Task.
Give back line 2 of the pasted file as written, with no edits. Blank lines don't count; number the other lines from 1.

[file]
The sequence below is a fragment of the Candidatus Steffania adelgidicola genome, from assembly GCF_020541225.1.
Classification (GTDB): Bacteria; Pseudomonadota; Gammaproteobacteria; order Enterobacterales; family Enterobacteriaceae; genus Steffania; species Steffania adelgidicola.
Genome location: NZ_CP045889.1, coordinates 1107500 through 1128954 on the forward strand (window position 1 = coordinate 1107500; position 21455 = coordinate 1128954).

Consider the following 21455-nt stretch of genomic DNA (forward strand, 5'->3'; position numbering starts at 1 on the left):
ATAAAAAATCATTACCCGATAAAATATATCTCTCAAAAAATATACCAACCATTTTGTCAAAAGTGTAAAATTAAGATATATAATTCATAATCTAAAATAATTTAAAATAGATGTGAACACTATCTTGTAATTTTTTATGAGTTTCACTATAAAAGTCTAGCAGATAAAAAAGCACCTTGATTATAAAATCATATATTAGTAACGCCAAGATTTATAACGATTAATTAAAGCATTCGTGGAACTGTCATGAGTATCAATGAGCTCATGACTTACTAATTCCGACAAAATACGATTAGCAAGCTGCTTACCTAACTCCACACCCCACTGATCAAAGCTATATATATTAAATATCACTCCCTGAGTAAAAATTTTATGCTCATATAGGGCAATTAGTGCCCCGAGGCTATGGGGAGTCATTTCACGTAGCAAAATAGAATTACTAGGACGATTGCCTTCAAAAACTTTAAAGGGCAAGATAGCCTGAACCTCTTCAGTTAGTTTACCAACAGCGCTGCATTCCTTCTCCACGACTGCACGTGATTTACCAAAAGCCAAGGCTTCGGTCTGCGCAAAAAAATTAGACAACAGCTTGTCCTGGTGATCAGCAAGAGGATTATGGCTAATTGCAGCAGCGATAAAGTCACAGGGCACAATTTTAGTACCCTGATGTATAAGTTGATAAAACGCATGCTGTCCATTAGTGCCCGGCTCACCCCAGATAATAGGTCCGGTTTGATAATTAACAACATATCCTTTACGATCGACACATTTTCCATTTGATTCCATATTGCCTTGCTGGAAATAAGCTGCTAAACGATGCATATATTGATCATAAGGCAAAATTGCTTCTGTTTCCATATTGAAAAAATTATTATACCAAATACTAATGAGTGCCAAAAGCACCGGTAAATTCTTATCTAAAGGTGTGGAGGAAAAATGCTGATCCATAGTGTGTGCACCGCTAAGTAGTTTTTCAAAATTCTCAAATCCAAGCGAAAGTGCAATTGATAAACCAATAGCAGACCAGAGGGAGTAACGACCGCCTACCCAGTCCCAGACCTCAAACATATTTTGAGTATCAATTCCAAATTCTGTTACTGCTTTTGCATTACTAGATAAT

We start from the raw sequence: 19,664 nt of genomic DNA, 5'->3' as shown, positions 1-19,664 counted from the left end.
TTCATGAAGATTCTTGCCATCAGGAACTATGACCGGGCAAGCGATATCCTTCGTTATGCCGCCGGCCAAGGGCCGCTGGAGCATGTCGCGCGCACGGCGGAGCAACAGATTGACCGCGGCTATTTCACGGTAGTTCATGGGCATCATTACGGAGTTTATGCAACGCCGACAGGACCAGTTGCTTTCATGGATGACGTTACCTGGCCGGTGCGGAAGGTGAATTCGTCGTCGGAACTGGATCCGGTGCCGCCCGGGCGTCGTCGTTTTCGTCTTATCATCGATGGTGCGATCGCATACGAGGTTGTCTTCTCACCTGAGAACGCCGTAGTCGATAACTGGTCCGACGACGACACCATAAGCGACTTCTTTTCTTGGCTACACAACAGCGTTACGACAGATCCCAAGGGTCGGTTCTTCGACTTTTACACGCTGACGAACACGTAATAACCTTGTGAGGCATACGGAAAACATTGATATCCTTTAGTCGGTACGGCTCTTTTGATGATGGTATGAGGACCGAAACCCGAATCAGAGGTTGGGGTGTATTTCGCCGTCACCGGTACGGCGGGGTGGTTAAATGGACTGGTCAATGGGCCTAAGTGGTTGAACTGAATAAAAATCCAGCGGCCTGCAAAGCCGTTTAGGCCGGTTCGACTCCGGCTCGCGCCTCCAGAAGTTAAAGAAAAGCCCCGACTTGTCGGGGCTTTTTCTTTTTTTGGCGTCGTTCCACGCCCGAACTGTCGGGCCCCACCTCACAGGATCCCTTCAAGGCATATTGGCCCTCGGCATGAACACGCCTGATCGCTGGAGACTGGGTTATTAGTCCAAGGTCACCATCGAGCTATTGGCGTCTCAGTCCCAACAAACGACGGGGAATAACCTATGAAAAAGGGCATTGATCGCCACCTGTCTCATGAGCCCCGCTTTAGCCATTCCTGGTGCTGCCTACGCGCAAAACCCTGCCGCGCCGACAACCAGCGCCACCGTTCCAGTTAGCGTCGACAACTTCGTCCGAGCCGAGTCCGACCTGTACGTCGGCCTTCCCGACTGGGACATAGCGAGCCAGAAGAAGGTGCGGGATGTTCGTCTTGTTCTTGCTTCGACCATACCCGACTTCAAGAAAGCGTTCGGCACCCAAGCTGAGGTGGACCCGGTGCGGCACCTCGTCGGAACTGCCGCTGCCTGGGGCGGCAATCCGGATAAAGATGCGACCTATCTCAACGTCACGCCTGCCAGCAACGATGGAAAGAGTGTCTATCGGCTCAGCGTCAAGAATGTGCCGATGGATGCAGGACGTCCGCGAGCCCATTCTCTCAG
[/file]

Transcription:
Classification (GTDB): Bacteria; Pseudomonadota; Gammaproteobacteria; order Enterobacterales; family Enterobacteriaceae; genus Steffania; species Steffania adelgidicola.